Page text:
The movie ends on a light note as Superman and Matt are now friends and share a pizza. A post-credits scene then shows Superman likely facing off with Batman and an even greater threat to the planet.

Why is Superman: Solar described as racist?

While Superman: Solar itself doesn’t portray or promote racist or homophobic views, its creators have been linked with extreme right-wing and racist views. Screenshots of one of the creator’s Letterboxed accounts show that he supports the “save our children” conspiracy theory promoted by QAnon.

Another photo purporting to show the movie’s screenwriter is even more disturbing as it contains extremely racist material. The person in the picture has a Ku Klux Klan mask on and a Confederate flag on their wall, but it is important to clarify that the photo doesn’t contain his name. More photos in the thread also show a group of people in KK Klan attire apparently attending the launch of ‘Superman: Solar.’


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The movie has since been removed from Letterboxed, although there is no confirmation of whether the action is related to the creators’ controversial political views. Fans have Labeled ‘Superman: Solar’ the new release in the Racist Cinematic Universe (RCU) after ‘Spiderman: Lotus.’

Andrew List’s Twitter and Letterboxed accounts don’t have the leaked content at the time of publishing, so we can neither confirm nor disprove the authenticity of the allegations. As for being a racist, although List follows some right-wing politicians, we didn’t find anything on his Twitter directly linking him to racism.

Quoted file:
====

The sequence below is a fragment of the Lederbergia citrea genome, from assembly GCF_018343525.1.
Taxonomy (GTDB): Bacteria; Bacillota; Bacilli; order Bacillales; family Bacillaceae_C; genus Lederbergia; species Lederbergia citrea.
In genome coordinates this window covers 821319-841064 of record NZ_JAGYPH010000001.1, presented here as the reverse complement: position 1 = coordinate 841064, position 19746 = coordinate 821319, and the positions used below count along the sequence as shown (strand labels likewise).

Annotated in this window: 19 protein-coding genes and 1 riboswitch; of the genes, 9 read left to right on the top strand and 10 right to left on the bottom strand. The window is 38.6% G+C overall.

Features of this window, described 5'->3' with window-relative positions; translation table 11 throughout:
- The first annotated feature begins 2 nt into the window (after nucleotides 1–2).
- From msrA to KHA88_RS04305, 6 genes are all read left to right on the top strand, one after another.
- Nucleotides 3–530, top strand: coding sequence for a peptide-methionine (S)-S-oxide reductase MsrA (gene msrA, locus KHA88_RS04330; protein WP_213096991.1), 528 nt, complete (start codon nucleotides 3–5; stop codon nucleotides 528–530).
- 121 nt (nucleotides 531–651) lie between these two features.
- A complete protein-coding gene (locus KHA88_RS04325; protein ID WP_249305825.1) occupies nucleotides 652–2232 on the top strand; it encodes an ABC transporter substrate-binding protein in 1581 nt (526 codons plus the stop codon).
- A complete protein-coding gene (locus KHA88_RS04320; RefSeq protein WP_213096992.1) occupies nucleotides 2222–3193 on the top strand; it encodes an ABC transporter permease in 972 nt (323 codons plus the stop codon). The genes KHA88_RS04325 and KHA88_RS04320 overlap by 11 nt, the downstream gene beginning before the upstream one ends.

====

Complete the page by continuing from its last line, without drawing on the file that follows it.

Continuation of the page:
While the ‘Superman: Solar’ cast is also extremely lacking regarding diversity, we believe it has more to do with the creators’ limited budget rather than political views. Still, there is a shot of a black teenager in the movie portraying one of the people in Smallville who love Superman.

Who created Superman: Solar?

Glenn Kiil as Superman

‘Superman: Solar’ was released on YouTube by a company called AList Productions, owned by Andrew List, the former pro wrestler and Superman enthusiast who crowdfunded to create the movie. List is also a US Army veteran who has also worked in video production.

List said he worked in the production of ‘Arrowverse‘ and ‘The Walking Dead’ before he went independent and decided to make a fan film. He described ‘Superman: Solar’ as his passion project.

Unlike other fan film creators who would otherwise make themselves the main actor, List chose his fellow veteran and non-professional actor Glenn Kiil to play the role. He also got Aaron Smolinski, who played young Clark Kent in ‘Superman: Man of Steel’ in 1978, to make a guest appearance as Lex Luthor.

The rest of the cast and crew are made up of his family and friends, and their performances are not the best because they are not professional actors. The movie has been heavily criticized for poor cinematography, lighting, and plot execution.